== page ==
Have you ever had maple syrup? No, not that artificially flavored and colored corn syrup you buy at the grocery store, I mean REAL maple syrup.
If you stand in front of the super market shelves and see the price difference between manufactured goo and real maple syrup, the temptation might be to reach for the goo. I beg of you, resist. There is a difference and it IS worth it.
Our neighbors have made maple syrup for a few years and this year, we (*ahem*, A-Man), got in on the action. Making maple syrup is very time consuming and mother nature has to cooperate for the operation to work well. The process actually starts in the fall, when you traipse around the woods tagging maple trees. Once the leaves fall off, it’s hard to tell the maples from other indigenous species.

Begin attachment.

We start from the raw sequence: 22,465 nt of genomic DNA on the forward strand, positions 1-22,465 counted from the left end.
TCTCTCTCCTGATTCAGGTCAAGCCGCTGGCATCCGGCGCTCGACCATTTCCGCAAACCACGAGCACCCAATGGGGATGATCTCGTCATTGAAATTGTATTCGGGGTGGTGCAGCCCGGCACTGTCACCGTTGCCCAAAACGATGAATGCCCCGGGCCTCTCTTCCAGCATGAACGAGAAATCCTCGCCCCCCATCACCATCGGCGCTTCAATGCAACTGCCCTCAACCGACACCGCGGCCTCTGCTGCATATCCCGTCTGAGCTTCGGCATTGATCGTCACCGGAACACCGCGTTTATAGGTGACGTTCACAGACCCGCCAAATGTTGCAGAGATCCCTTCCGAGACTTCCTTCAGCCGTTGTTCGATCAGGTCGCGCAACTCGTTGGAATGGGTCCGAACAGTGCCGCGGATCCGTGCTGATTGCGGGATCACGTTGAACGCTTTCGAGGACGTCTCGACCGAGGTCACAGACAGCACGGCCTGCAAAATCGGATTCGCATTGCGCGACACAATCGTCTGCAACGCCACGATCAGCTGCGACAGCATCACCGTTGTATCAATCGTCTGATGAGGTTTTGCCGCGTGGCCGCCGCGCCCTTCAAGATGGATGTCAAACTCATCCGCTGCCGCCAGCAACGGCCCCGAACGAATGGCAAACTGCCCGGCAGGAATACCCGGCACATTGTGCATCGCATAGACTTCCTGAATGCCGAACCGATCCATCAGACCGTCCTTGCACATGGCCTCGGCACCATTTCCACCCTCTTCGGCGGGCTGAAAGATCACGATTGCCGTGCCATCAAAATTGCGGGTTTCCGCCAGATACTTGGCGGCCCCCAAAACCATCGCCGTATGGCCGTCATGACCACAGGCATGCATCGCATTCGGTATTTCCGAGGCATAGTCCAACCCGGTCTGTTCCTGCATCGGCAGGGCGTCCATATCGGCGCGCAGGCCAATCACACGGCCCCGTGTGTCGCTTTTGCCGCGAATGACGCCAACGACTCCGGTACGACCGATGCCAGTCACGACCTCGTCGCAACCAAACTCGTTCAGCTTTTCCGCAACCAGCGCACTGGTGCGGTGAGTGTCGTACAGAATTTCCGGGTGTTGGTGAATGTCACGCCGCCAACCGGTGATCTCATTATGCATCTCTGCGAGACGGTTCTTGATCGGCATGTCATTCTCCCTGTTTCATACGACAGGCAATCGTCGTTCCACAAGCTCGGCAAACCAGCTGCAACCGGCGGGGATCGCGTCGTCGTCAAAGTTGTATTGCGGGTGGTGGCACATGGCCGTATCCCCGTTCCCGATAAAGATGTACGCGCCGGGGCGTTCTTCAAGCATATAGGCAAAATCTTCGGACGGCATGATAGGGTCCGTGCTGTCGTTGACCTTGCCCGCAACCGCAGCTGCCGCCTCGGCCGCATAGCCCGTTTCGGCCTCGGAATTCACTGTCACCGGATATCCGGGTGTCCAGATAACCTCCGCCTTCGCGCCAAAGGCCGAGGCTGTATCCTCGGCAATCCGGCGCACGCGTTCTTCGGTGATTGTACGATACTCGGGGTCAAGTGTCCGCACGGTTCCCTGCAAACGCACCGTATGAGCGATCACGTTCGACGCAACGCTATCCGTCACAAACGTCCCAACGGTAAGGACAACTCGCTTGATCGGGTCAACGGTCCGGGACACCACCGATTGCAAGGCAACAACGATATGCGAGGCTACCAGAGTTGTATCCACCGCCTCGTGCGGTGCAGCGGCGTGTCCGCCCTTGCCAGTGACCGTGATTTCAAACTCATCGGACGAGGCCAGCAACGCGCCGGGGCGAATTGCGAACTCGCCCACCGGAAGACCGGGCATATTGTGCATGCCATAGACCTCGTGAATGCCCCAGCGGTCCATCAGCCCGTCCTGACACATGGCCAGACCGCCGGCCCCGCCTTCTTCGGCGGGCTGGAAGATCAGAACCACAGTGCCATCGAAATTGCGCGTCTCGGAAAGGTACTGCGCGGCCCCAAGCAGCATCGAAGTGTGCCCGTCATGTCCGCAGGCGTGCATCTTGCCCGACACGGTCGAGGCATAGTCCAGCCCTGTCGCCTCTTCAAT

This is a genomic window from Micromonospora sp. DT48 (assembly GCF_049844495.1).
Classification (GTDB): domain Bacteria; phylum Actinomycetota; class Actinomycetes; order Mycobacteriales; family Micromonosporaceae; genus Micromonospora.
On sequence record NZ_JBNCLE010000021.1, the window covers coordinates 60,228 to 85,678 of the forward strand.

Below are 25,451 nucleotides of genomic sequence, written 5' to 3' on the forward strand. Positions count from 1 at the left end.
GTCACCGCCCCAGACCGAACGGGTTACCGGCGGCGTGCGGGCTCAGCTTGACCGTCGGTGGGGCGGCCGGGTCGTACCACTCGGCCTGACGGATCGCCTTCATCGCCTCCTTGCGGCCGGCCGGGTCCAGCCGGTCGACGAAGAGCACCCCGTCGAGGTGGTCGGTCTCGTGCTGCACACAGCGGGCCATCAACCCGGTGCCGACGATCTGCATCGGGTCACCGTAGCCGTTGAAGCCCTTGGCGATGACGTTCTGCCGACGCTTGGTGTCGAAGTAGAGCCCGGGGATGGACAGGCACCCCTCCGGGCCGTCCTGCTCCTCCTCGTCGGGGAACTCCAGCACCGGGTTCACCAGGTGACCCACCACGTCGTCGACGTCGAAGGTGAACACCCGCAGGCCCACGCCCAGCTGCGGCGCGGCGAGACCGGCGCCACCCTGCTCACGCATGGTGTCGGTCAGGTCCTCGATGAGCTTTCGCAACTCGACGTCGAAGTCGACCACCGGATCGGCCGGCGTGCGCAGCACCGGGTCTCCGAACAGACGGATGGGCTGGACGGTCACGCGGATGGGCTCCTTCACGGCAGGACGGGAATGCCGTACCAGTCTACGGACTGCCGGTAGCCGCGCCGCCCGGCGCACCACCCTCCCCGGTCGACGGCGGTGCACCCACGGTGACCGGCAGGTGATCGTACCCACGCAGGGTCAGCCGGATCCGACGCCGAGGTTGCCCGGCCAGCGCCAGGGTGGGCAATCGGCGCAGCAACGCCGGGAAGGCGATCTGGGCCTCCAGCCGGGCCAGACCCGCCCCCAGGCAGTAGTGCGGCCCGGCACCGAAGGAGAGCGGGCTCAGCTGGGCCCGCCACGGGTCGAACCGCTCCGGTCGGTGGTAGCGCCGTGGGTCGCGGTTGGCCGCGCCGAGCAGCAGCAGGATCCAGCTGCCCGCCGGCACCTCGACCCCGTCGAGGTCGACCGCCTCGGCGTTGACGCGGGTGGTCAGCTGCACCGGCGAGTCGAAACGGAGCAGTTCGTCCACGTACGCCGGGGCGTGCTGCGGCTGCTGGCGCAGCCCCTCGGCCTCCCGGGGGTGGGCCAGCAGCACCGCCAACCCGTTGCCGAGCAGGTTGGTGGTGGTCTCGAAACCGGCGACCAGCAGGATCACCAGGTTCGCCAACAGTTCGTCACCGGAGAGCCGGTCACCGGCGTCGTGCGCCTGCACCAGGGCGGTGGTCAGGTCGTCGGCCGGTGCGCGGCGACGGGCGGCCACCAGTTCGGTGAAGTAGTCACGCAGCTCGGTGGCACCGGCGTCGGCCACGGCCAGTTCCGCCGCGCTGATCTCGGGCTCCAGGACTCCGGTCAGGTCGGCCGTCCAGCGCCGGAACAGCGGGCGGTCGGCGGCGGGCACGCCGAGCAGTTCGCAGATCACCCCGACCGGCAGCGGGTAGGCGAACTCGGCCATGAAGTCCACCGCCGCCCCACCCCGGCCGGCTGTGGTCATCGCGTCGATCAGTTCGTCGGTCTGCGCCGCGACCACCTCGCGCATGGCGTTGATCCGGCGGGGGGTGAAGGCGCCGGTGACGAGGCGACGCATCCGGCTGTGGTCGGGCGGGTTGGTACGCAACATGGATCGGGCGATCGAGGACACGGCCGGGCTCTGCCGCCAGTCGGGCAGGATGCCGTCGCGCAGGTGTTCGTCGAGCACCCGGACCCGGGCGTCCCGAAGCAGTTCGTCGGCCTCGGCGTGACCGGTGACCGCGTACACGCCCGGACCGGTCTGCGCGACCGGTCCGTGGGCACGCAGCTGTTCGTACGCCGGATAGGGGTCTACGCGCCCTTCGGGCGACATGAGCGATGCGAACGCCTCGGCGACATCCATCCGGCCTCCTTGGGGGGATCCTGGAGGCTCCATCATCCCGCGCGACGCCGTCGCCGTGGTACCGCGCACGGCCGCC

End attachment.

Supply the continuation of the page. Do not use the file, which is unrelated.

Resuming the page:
When the daytime temperatures start to climb out of the twenties, and the night temperatures still dip below freezing, then, it’s time to tap the trees to collect the sap. A good sap year has a few weeks of daytime temperatures in the high 30’s or low 40’s and night time temperatures below freezing. Once you have a good quantity of sap collected, it’s time to boil it down to make syrup.
Sounds relatively straight forward, why then is Maple syrup so expensive? It takes approximately 40 gallons of sap and approximately 12-14 hours to make 1 gallon of maple syrup. The first boil of the season was yesterday. They started at around 7am and by 9pm they’d managed to make just about a gallon of syrup.
Oh, but what a heavenly nectar it is!
Note to A-Man: What I wasn’t able to collect with the waffle, I used my finger to wipe up. Not a drop was wasted in the creation of this blog post.